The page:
Thursday, December 17, 2020

United Methodist Church Has Lost the Vision

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The Los Angeles Times is reporting, "According to the Bible, Jesus' birth was a crowded affair---Mary and Joseph, a menagerie of animals, and some shepherd visitors."

"But protesters?" 

It is written in Proverbs, "Where there is no vision, the people perish."

Claremont United Methodist Church is raising eyebrows, but not saving many souls. 

John Wesley, the founder of Methodism, often said, "You have one business on earth---to save souls." 

The Claremont Church's Christmas outreach this year is a Nativity scene that includes the Holy Family in front of a painting of masked people holding signs reading, "Black Lives Matter" and "I can't breathe"

While Joseph tends to the child in a manger, Mary is joining the protesters.

Be informed, not misled,

A clouded and misguided vision.

The Los Angeles Times says, "Against the mural backdrop, a statue of Joseph kneels beside the babe in a manger. Mary stands, her arms lifted with the protesters in the painting..."

The scene includes a number of Bible verses and other quotes.

The church says, "We affirm and join the call for justice and equity by the Black Lives Matter movement to ensure that Black Lives Matter as much as any other life."

And they have produced a theological statement which reads in part, "Our faith in Christ challenges us to stand with Mary in her call for justice for the poor, the marginalized and the oppressed.

Back in 2014, this same church erected a Nativity showing Mary huddled in a sleeping bag, sitting at a bus stop beside her shopping cart and holding a baby---a modern depiction of Jesus' family as homeless.

Another year, a hooded and bloody re-creation of Trayvon Martin, the 17-year-old shot by George Zimmerman in 2012, knelt beside a silhouette of the Virgin Mary.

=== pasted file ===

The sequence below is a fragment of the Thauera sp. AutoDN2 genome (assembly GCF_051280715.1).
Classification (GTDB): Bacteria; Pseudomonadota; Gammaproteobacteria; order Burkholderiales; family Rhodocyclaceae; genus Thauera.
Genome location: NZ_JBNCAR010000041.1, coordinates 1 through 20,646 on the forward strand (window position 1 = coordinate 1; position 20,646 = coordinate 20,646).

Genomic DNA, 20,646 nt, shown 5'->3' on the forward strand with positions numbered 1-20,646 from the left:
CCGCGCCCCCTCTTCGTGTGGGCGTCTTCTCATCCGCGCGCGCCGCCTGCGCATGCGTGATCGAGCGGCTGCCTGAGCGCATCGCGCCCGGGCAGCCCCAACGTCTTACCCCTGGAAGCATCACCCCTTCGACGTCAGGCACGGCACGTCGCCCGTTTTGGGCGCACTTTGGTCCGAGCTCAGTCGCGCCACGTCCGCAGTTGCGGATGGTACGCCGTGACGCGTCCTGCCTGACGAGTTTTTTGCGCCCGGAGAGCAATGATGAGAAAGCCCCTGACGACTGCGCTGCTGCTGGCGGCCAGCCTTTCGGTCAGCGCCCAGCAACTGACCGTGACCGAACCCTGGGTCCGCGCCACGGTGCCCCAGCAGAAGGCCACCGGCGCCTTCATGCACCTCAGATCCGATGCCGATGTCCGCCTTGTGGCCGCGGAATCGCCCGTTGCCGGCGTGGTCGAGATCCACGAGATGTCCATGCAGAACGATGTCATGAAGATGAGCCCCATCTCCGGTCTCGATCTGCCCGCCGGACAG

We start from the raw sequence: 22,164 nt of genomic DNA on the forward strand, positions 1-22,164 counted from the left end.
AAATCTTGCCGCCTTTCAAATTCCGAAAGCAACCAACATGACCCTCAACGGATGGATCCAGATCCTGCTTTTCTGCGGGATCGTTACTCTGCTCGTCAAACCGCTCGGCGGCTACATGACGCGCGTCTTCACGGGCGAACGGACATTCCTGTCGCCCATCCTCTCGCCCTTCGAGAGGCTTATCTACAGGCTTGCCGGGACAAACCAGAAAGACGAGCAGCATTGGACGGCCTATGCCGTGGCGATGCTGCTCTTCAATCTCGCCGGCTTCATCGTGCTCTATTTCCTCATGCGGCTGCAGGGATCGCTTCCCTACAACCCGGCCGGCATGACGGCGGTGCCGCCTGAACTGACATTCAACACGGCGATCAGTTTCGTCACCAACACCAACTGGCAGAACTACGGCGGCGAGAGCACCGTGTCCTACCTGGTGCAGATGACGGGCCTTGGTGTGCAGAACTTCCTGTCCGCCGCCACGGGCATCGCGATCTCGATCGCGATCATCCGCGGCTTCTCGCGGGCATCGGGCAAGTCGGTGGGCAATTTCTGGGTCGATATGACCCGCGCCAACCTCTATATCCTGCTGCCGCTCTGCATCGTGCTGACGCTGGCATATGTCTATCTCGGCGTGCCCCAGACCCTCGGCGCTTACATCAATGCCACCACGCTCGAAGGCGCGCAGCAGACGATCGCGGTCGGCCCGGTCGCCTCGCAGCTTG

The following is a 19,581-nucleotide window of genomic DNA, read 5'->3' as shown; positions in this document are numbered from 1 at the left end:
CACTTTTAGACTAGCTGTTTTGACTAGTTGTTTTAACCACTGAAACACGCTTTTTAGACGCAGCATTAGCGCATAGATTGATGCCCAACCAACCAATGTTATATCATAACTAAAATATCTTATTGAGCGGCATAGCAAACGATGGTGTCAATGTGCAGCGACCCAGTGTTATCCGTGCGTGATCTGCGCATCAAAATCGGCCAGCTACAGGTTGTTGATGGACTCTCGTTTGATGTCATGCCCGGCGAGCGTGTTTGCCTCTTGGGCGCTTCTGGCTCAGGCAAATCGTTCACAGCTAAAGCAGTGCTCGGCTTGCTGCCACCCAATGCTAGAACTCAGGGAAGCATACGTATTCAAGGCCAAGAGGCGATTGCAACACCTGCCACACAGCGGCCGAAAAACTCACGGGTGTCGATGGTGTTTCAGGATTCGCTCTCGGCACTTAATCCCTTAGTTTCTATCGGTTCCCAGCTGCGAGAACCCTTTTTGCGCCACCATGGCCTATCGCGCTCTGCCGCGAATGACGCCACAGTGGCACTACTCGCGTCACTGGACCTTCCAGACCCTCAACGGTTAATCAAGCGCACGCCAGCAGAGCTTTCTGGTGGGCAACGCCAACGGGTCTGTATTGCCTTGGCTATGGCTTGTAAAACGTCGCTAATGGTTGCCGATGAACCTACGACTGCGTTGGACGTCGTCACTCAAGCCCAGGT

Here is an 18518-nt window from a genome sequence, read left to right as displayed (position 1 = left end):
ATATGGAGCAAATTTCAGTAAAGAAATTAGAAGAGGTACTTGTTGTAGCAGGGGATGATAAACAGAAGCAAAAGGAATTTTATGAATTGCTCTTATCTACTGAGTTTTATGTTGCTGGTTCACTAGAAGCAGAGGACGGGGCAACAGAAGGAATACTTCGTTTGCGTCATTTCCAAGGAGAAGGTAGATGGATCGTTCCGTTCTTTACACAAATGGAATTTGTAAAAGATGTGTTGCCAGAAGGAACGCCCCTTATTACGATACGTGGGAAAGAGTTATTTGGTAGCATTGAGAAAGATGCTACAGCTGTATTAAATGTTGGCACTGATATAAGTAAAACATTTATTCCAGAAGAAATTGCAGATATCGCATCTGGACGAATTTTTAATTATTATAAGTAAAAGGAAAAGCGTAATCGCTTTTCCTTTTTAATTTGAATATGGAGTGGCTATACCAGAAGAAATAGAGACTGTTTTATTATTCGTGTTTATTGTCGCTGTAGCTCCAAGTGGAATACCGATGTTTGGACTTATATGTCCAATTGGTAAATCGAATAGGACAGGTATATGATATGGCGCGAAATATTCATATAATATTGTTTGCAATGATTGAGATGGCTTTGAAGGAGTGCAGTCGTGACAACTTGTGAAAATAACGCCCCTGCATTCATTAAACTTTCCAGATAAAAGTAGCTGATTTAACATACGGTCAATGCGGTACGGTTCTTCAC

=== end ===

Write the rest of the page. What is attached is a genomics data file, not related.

Last year, the church placed each member of the Holy Family in cages, to represent families detained at the border.

The church explains to the press that COVID 19 is a real challenge to people, but "We thought that racism was really worse, the worst epidemic that maybe we had around the world."

Rev. Karen Clark Ristine, the church's senior minister, says: "We couldn't think of any other issue that we wanted to keep under the light of the Bethlehem star than the need to address racism."

The pastor says, "We don't want the need for continuing conversation of racism and white supremacy to get lost in the news cycle," while the true meaning of Christmas has been lost to these leaders---or simply ignored. 

It's stunning that a church founded by John Wesley can't think of anything more important than to shine the light of Christmas on the issue of "racism."

Wesley said, "The Bible knows nothing of solidarity religion."

A clear and guided vision.

Wesley also said, 

"Give me one hundred preachers who fear nothing but sin, and desire nothing but God, and I care not a straw whether they be clergymen or laymen; such alone will shake the gates of hell."

And he said, 

"Unless God has raised you up for this very thing, you will be worn out by the opposition of men and devils."

Perhaps some---not all, but some of the United Methodists have lost the "fire" of the Spirit that gave Wesley the vision to reach the world. When the fire is gone, Wesley said, the vision is gone---"you will be worn out" if your biblical vision is lost.

Clearly, Christians are taught in Scripture to help the poor, seek justice, and be charitable. In fact, Scripture says, "When you help the poor you are lending to God and He pays wonderful dividends."

However, the message of the Gospel---the message of Christmas, is not primarily about bringing reforms to our country's legal and welfare programs.

John 16:8 defines the "vision" as "convicting the world of sin."

Romans 1 reminds us that all have sinned---and all of us need a Savior. And there's only one "Savior", His Name is Jesus Christ, the only begotten Son of God.

Salvation is not found in social justice.

He was born in manger, died on a cross, and rose from the dead. 

Wesley preached that message. So did Peter and John and the other disciples and Calvin and Luther and Whitefield and Edwards and Spurgeon and Finney and Billy Graham and millions of other preachers.

We do not preach about sin to create a punishment, but to define a clear and understood path to a personal relationship with Jesus Christ---and eternity in heaven.

That's the message of Christmas.

True equality is not found in "props that lead to conversation." It's found at the foot of the cross of Jesus Christ.

To quote Wesley one more time--a message to the church in Claremont,  Ca., and everywhere, especially the church leadership: 

"It is no marvel that the devil does not love field preaching [evangelism]! Neither do I; I love a commodious room, a soft cushion, a handsome pulpit. But where is my zeal if I do not trample all these under foot in order to save one more soul?" 

Be Informed. Be Discerning. Be Vigilant. Be Prayerful. Be Blessed.